The previous entry by the same title didn’t include some of the reasons why I would have the temerity to write about such a subject. These personal thoughts may help explain the coming blogs that are dedicated to the thesis that the people of God in the post-COVID church can (or should) engage in self-examination—with the audacity of reformers burnt into our souls by the flame of the Spirit.
The most basic thing to tell you is that “reforming” has been part of my self-identity for many years. I have always believed that I’m also in need of confession, repentance, forgiveness and restoration. I carry in my bones Luther’s last words, “We are beggars after all.” That beggarhood—spread into almost all of my life—makes possible other reforming attitudes and actions.
The second thing to share is that, at this time in my life, I feel graced by a perhaps-strange sense of calm, well-being in the face of everything that’s going on. The anxieties of past years—thanks to malevolent perpetrators of fear and anger—are mostly gone. What remains is the quiet joy of feeling blessed. In spite of my undeservedness and shortcomings, I still receive grace upon grace. From so many directions and in so many ways. I am rich in more ways than I can describe.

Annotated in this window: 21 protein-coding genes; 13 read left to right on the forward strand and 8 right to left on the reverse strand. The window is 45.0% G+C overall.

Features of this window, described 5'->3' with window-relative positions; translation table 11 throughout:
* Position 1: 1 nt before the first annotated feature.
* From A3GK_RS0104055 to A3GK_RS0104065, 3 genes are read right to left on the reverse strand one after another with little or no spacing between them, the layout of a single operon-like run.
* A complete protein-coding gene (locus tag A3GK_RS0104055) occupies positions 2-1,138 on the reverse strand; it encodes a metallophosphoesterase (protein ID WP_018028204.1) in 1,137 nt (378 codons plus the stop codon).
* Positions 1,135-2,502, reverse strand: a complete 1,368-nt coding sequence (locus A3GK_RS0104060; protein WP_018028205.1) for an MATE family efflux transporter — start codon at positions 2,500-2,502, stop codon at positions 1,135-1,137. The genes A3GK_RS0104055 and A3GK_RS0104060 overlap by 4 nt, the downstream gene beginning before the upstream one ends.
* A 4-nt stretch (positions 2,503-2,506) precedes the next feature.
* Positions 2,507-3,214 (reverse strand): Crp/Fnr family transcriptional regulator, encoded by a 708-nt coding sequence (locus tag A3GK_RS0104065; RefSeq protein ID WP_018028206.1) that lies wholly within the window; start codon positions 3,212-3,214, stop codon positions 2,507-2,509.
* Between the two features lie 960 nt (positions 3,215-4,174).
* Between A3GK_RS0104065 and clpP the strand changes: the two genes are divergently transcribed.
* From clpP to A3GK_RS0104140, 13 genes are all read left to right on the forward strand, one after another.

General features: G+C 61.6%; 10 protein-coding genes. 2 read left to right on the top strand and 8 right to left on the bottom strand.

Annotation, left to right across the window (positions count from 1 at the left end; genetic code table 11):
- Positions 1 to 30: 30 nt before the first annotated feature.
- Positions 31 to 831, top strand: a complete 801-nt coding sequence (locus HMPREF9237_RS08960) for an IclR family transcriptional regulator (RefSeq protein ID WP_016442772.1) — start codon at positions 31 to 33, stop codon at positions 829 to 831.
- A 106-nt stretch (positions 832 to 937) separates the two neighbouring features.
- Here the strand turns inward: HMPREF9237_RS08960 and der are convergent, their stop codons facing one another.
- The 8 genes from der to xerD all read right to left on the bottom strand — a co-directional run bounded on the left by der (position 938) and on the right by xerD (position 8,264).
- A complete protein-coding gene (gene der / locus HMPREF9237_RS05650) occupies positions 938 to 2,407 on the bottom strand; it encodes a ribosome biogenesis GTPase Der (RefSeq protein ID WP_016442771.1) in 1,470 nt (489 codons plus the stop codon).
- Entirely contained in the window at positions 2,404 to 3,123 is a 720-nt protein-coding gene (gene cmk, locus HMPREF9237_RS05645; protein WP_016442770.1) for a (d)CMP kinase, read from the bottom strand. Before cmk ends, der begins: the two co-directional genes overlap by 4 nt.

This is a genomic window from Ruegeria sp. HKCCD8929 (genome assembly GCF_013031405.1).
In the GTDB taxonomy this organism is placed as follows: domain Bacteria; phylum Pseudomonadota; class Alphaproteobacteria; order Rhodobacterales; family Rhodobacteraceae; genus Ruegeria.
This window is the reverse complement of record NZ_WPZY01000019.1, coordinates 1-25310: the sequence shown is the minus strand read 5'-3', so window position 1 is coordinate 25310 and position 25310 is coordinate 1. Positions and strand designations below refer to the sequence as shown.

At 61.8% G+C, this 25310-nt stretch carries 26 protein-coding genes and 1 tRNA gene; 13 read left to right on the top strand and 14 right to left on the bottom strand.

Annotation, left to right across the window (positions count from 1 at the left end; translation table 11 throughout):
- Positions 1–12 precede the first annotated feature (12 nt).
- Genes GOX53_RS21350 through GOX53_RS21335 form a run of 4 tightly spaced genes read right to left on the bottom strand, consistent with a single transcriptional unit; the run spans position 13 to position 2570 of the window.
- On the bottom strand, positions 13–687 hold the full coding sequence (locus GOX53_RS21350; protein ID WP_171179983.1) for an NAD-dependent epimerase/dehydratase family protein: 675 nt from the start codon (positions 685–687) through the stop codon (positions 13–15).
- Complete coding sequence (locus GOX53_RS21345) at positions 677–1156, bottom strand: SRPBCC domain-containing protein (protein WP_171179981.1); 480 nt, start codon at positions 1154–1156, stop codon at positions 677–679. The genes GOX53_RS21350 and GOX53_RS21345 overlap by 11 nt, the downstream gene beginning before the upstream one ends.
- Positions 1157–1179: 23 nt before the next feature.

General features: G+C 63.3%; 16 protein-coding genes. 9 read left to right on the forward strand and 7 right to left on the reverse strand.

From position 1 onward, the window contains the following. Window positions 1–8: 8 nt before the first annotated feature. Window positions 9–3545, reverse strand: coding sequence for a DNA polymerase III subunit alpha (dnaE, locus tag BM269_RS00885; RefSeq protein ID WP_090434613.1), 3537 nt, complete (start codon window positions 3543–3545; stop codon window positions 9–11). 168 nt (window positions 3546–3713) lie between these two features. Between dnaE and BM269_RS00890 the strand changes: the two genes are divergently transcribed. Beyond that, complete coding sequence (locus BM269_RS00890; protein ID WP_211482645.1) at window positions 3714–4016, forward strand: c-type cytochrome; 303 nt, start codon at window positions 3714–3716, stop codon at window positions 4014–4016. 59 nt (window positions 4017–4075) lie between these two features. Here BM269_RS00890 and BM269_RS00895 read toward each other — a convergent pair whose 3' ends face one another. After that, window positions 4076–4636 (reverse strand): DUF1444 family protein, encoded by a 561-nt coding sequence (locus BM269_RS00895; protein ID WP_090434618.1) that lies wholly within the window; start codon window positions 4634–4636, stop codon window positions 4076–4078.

Where does this lead? The need for renovation in congregations and the wider Church seems front-and-center at this time in history. This seems like a moment in the larger sweep of time when all of us—this mere scrivener included—have the opportunity to reshape the Church. And along with that (continuing) reformation might just come the restoration and redemption of the rest of society!
So that’s my story, and I’m sticking with it…
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